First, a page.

Local storm chaser shares severe weather events on camera

Deadly Oklahoma tornadoes

AUSTIN (KXAN) — Central Texas is no stranger to various types of severe weather. This year brought its own unique variety of severe weather events. Not only for us here at home, but across the nation, as well.

Local professional storm chaser, Jeff Mangum, is part of a team that lives to capture these events on camera, even sharing his incredible footage with our KXAN weather team along the way. Mangum spoke with KXAN Meteorologist Natalie Ferrari, sharing his experiences, footage and the importance of chasing during severe weather events.

Ferrari: I know not too long ago you released a video of some of your most intense chases in 2016. I want to go ahead and recap some of those with you. The first one you want to start off with was the one in Oklahoma.

Mangum: May 9 was a very unique day. It wasn’t really predicted to be a huge day but as the day went forward, the convection seemed to be picking up as things heated up. Storms increased and we found ourselves on the first tornado of the day and it was intense. The first tornado we came to was in Wynnewood and Katie, Okla. The interesting thing about that tornado, from the minute it touched the ground, it had these four or five almost like fingers of vortices dancing around. As it moved in front of us, you could see debris being picked up. You could smell all the grass and all the trees that were being uprooted. That was maybe the sense that was really surprising to me—how much you could smell the grass and the trees. And unfortunately, it went from kind of a rural area to where it started hitting some homes. It’s a sinking feeling because you love what you’re seeing in terms of the power of nature, but you knew that it was affecting people. And you could hear the wind, so loudly that you could almost barely hear yourself think.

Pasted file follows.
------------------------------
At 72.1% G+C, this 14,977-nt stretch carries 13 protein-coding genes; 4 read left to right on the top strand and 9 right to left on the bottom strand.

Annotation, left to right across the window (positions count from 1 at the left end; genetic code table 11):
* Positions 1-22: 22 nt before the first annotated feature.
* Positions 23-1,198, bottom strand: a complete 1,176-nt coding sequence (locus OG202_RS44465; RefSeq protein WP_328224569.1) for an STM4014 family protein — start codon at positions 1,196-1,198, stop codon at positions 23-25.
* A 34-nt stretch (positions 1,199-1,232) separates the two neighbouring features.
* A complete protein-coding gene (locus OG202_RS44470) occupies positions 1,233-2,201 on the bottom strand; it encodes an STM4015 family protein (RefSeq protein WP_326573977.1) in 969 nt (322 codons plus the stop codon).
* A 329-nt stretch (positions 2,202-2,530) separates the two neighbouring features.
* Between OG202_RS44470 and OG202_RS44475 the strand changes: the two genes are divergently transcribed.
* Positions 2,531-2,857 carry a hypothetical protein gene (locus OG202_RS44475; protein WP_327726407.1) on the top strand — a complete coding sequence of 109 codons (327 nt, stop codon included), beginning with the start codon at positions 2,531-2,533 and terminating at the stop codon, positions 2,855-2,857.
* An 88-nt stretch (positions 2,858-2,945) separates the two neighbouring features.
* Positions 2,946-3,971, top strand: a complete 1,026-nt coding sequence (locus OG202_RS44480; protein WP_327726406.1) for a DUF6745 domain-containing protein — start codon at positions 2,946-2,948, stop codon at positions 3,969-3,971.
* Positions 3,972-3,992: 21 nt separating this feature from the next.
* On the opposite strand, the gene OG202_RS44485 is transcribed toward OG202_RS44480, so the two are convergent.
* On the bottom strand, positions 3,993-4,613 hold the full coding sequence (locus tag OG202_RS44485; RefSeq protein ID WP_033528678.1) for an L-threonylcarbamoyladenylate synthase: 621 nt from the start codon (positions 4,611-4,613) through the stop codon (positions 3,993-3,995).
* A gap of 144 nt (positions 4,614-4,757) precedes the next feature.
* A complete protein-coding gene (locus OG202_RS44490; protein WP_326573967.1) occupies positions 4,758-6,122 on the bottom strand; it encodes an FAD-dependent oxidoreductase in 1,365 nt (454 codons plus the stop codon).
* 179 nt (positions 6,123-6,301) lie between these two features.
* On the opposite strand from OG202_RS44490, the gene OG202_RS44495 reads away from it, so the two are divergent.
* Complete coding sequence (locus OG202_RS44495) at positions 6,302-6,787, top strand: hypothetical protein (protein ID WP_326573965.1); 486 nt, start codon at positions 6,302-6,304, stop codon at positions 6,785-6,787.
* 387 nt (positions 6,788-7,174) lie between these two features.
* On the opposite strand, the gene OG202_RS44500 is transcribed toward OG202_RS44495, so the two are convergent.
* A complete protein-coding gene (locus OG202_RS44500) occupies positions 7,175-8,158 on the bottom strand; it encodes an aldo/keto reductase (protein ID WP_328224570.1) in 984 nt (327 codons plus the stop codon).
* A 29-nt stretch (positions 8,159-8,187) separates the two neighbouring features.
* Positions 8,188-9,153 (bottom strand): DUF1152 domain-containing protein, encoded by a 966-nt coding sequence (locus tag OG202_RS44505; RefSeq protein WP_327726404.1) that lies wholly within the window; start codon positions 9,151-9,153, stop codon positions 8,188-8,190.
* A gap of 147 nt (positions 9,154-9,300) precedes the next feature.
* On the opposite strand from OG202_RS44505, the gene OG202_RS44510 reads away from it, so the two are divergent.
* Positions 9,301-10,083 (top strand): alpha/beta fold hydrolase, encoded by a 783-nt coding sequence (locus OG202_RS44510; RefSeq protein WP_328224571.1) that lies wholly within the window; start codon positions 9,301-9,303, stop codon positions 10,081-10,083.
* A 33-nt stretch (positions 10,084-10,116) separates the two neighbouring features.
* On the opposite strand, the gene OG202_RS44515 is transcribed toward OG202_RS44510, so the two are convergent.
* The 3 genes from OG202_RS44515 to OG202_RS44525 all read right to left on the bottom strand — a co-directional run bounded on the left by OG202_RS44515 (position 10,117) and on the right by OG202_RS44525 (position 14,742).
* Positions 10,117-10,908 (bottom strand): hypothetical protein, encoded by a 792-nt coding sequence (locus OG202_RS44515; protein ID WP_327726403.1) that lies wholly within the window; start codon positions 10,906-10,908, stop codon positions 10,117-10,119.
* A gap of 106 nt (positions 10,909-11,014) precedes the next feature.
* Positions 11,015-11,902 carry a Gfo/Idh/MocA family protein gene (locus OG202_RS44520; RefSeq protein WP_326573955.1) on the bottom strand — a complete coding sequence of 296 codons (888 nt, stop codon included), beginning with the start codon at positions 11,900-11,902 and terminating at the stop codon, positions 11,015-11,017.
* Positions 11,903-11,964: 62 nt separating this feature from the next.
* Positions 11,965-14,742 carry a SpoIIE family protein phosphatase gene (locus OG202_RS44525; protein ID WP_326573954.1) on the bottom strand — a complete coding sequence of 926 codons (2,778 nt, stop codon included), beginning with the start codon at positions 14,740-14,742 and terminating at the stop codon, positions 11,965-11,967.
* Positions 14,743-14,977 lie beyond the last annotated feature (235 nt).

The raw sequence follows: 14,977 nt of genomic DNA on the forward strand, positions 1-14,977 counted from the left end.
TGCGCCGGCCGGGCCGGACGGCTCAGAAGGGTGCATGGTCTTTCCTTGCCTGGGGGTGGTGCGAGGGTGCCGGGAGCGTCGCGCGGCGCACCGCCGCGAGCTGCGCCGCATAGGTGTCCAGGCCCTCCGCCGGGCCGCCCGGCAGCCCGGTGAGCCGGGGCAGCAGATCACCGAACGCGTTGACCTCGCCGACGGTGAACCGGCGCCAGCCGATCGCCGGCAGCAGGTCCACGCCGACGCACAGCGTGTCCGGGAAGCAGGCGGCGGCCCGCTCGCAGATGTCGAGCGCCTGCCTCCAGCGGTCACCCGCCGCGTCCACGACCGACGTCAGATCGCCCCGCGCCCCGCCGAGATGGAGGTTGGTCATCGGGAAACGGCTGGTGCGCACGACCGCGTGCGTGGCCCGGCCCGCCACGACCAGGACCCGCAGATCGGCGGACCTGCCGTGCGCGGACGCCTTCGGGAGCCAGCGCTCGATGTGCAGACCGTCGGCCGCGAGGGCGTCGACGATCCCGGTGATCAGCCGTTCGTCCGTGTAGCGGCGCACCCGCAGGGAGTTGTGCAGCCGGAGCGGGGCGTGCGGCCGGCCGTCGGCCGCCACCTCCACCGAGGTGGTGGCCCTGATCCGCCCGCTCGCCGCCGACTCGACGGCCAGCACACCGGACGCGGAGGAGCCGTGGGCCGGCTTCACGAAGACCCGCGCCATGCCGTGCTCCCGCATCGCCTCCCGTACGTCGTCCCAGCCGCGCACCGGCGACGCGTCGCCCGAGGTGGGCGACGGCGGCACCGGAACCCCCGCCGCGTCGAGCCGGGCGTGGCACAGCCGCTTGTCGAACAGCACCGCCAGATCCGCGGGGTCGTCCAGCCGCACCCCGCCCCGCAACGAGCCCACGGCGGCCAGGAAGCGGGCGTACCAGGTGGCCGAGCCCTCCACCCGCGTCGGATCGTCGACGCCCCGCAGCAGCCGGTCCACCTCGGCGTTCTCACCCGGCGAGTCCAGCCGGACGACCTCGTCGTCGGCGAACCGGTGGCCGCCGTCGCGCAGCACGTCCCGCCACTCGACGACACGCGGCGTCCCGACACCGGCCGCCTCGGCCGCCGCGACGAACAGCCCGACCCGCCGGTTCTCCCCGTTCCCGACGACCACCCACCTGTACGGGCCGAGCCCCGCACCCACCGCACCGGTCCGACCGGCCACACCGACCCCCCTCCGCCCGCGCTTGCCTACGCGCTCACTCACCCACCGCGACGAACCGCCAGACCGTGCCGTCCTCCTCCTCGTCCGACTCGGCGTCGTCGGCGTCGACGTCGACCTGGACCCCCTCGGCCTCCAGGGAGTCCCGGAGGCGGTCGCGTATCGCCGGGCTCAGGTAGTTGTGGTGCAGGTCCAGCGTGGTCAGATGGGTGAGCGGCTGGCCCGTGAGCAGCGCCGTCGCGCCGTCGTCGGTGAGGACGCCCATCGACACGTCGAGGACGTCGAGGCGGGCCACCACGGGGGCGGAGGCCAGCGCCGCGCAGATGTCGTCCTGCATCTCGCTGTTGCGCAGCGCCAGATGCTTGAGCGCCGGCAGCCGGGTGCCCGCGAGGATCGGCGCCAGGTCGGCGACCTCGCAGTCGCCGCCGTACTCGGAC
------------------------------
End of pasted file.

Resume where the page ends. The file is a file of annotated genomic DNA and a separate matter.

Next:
Ferrari: You say the first…how many did we end up with that whole day?

Mangum: That day, we came across five tornadoes that day. And the first one was the most powerful. It was rated an E4 tornado and was on the ground for 15-20 minutes and so we drove along with it for the majority of its life.

Ferrari: Of course, we want to stress also that you’re a professional storm chaser so this was a safe environment in the sense that you knew what you were doing.

Mangum: Absolutely. I spent the last 24-25 years taking classes, learning about where to be, what to be aware of, where to find our placement within the storm and how to read radar.